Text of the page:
- Used EV prices likely to settle down in Q1 2023
- Some vendors expect to reach BEV/ICE used car parity as early as 2024
- Contract hire companies report up to 40% of fleet are on extended contracts due to new car delays
Used EVs fell in price by nearly £5,000 during Q4 as the rising cost of living cooled consumer interest in switching to a zero-emissions car according to Aston Barclay.
EV prices fell by -15.5% (£4,866) from £31,349 in Q3 to £26,483 in Q4 as consumers moved their focus towards used petrol and hybrids.
At the end of December 2023, a used EV worked out three times more expensive than the price of a petrol at auction which is why the retail markets have begun to focus on other fuel types.
While prices may have cooled, the volume mix of EV continues to grow as companies lead the move from ICE cars to greener alternatives.
Used petrol prices rose in Q4 by 0.4% (£38) to £7,922, while hybrid prices remained consistent at £19,694 as these two fuel types saw the strongest demand at auction.
Ex-fleet stock shortages helped inflate used prices to a record high during Q4 of £16,206, a rise of 2.5% £404) over Q3. While average age in this sector remained at 41 months for the third successive quarter, average mileage rose again to 34,558 miles. Ex-fleet stock will continue to get older as contract hire fleets report up to 40% of their fleet are on extended contracts as they wait for replacement new cars.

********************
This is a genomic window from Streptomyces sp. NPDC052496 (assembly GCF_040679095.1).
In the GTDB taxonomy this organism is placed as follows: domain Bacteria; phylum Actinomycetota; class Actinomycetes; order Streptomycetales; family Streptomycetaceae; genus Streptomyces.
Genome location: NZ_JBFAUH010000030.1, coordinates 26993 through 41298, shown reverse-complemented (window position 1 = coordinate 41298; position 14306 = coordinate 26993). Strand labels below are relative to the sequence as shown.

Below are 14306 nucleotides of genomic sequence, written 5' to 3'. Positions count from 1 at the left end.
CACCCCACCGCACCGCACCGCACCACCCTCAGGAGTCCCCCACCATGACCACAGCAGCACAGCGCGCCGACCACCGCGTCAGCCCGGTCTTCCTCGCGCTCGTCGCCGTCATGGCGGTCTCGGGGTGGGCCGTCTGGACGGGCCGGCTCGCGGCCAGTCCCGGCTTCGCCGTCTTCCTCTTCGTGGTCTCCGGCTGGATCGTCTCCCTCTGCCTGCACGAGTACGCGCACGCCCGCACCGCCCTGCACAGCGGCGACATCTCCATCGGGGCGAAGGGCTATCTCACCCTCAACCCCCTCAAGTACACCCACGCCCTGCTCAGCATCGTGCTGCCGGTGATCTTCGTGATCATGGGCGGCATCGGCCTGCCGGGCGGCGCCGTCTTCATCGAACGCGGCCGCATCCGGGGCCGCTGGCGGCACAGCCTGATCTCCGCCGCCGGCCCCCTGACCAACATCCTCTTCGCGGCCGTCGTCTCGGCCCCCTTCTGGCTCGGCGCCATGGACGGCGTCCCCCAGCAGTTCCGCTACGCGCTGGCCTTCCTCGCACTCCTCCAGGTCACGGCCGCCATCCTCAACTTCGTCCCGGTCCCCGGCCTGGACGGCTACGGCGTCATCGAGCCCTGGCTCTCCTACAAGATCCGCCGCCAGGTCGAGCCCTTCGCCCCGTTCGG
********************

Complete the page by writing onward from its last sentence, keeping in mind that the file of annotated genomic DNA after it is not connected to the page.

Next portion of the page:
The biggest price rise in Q4 was experienced by dealer part exchanges between 55-75 months which increased by 6.8% (£720) to £11,095. This was helped by a fall in average age and mileage to 65 months and 56,981 miles as dealers who previously bought ex-fleet stock opted for young dealer part exchanges for retailing at below £15,000.
The disruption to public transport continues to breathe life into the Budget sector of the market with prices rising for the seventh consecutive quarter to £2,162, despite the average age rising from 164 to 167 months. Drivers are boycotting public transport in favour of a low-cost runabout to get to and from work which is keeping used prices at record levels.
“Used EV prices were unlikely to stay at record highs forever and it took the rising cost of living to contribute to a major market correction. An identical Honda HRV petrol and EV being sold in the same auction for £19k and £29k respectively shows the pressure the market has been under,” explained Mark Hankey, Aston Barclay’s chief revenue officer.
“A £10k difference in the price of the same car with different fuel types has seen consumers move towards petrol and hybrids. However, we are on a one-way road towards EVs with new car take up continuing to grow. Some vendors expect to reach BEV/ICE used car parity in 2024 and as EV volumes continue to rise, prices should stabilise,” he added.
A link to the full report can be found at https://www2.astonbarclay.net/insight-report-q4-22